Selecting the correct survey report for you
Once you have found your dream home, VitalSpace Estate Agents strongly recommended you commission a survey to check your chosen property is in good order.
There are three types of “survey” available. If you are applying for a mortgage, they will have to pay for a mortgage valuation through the mortgage lender. This is likely to cost about £250-£350. However…. The mortgage valuation is not a “survey” as such. This report is for the benefit of the lender, to judge whether the property has enough collateral for them to lend money against it. Although the borrower has to pay, it is arranged by the lender, who retains legal ownership of the documentation. Should the valuer fail to spot a costly defect, the buyer will have no claim against him or the mortgage company.
Therefore, many buyers feel they may as well pay a bit more – £350 to £450 – for a Homebuyer survey report and valuation combined. This report uses RICS (Royal Institution of Chartered Surveyors) to comment on the condition of the property and as you are employing the surveyor directly, he can sue him if he fails to spot a defect, or at least make a claim on the surveyor’s public liability insurance.
Surveyors are acutely aware of this possibility, of course. This is why their reports are full of caveats and exclusion clauses, such as, “…the roof appear to be in good condition”, and “…floor coverings and furniture have not been moved”.
Surveyors know that to be found guilty of negligence, it will have to be proved in court that the overlooked defect was clearly visible at the time of the inspection. They are unlikely to bring ladders to inspect the roof space. Neither will they lift manhole covers to inspect the drains, nor remove bath panels to check for plumbing leaks. They will state that they have not tested the heating or electrics, and recommend that other specialists are called in to do this. For this reason, many readers have, indeed, said they felt their Homebuyer Surveys were a waste of money.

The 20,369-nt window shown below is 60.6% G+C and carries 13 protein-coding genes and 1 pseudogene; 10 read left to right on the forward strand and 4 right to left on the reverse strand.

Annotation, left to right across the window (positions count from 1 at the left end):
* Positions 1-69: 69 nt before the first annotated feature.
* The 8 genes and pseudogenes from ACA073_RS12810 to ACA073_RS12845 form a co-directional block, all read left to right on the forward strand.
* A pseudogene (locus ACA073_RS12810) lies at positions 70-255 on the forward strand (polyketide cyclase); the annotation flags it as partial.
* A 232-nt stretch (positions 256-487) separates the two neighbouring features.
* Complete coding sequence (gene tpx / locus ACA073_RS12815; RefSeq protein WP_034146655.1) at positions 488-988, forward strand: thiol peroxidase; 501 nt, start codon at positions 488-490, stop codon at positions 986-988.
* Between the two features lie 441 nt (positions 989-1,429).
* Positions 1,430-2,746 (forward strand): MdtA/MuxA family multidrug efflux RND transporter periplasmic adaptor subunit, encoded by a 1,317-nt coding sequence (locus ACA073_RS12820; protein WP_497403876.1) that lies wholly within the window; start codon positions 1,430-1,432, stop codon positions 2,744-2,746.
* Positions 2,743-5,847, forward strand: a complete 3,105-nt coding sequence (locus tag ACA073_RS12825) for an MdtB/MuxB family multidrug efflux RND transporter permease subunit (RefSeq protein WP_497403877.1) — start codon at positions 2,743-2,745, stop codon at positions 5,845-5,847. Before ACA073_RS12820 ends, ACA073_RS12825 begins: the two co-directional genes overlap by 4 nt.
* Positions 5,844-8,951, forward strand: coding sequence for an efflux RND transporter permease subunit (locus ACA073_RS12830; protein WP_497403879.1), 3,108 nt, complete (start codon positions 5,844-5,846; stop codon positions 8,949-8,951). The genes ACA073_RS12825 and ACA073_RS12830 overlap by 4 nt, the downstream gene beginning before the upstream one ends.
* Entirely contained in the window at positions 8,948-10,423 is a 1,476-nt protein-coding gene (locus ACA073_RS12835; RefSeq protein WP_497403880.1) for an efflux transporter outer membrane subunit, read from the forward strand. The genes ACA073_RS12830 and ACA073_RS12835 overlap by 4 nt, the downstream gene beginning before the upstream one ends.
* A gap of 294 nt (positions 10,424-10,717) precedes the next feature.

Which brings us to the full Building Survey (formerly referred to as a Structural survey report). This will cost from £600 to £1,000, and will be a much more thorough investigation. You should expect the surveyor or engineer to bring ladders and wear overalls. They should open manholes, remove bath panels and even lift carpets and floorboards (with the permission of the vendor of course). VitalSpace recommend that all buyers should pay the additional cost for a full Building Survey, even on a newly built house.
If you are purchasing your next property without the assistance of a mortgage, VitalSpace Estate agents can recommend local independent surveyors to carry out a range of surveys to ensure your next property purchase is without fault.